If you are suspected of committing a white collar crime, then you need to be sure to take action right away to protect yourself. White collar crimes may not be violent acts, but they have serious implications for people all over society. As a result, convictions may result in harsh penalties.
The Federal Bureau of Investigation is the administration that looks into activities that fall under this category. Those crimes may include acts such as:
- Health care fraud
- Mortgage fraud
- Bank fraud
- Money laundering
There are many other crimes that also fall under this category.
What happens during a white collar case investigation?
When it is suspected that someone has committed a crime, the first step is for the FBI to investigate. The investigation involves several steps, like subpoenaing financial records or getting a search warrant, and executing it, in a place of business or in a person’s home.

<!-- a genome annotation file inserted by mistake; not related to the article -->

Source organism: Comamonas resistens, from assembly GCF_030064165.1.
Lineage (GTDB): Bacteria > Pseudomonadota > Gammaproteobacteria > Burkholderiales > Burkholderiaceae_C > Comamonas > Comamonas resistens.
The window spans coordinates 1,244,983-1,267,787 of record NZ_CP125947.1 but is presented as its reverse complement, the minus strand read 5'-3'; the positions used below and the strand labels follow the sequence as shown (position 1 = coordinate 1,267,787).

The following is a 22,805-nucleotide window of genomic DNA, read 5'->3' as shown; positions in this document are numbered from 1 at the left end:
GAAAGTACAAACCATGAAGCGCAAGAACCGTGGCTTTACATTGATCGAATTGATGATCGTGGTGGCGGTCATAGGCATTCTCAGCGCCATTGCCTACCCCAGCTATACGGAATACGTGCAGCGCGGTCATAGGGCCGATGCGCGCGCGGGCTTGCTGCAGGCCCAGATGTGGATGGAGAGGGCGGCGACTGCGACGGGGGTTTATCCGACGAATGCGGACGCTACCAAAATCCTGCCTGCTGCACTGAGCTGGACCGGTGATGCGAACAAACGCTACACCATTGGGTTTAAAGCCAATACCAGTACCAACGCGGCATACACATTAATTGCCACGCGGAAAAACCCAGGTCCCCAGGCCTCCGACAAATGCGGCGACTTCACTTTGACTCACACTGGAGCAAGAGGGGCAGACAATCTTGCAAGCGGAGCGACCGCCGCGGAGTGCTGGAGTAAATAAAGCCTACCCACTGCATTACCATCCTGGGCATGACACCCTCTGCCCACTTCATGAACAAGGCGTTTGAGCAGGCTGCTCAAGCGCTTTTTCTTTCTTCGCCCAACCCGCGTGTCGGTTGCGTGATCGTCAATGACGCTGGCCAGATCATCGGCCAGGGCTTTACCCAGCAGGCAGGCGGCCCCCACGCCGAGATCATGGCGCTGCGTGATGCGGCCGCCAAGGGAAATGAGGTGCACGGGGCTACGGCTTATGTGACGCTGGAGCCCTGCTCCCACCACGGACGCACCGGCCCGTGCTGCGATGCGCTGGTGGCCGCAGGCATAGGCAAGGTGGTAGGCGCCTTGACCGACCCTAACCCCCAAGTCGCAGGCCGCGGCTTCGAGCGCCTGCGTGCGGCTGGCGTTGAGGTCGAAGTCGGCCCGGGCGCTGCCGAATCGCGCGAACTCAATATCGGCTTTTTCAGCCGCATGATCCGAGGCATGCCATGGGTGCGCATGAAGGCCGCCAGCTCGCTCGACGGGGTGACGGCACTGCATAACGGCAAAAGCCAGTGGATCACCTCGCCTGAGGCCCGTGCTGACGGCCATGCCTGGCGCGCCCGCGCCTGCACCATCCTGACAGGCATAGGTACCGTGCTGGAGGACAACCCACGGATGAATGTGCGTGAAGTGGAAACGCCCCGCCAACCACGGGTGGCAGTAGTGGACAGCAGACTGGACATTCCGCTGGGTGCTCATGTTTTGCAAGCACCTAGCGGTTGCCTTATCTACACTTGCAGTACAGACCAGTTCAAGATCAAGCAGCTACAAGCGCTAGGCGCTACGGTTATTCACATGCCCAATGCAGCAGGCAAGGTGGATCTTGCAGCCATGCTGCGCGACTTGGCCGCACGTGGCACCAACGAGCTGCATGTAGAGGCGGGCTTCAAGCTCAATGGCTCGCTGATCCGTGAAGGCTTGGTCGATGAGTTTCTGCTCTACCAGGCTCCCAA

Investigators normally find out about these crimes through tips from anonymous individuals. Sometimes, the person who comes forward will make themselves known, but those being investigated may not know who the informant is.
Once an investigation begins, you may or may not find out that you’re under investigation. At first, the FBI may just look into your company’s financial records or accounts. If you become a person of interest, then you may be interviewed or the FBI could place a wiretap (with court approval).
How do you know if you’re under investigation?
In most cases, you’ll have an idea that you’re under investigation. For example, you may see that two of your coworkers have been interviewed or that the FBI was at your office. You might be told that you need to turn in certain records or be asked questions yourself.
The FBI won’t necessarily let you know you’re under investigation, because they want you to answer questions and potentially incriminate yourself. If there is enough evidence, you will be arrested.
The moment you believe you’re being investigated, you should start building a defense. It could make the difference between simply being investigated or being arrested for a crime. Know your rights, so you can protect yourself.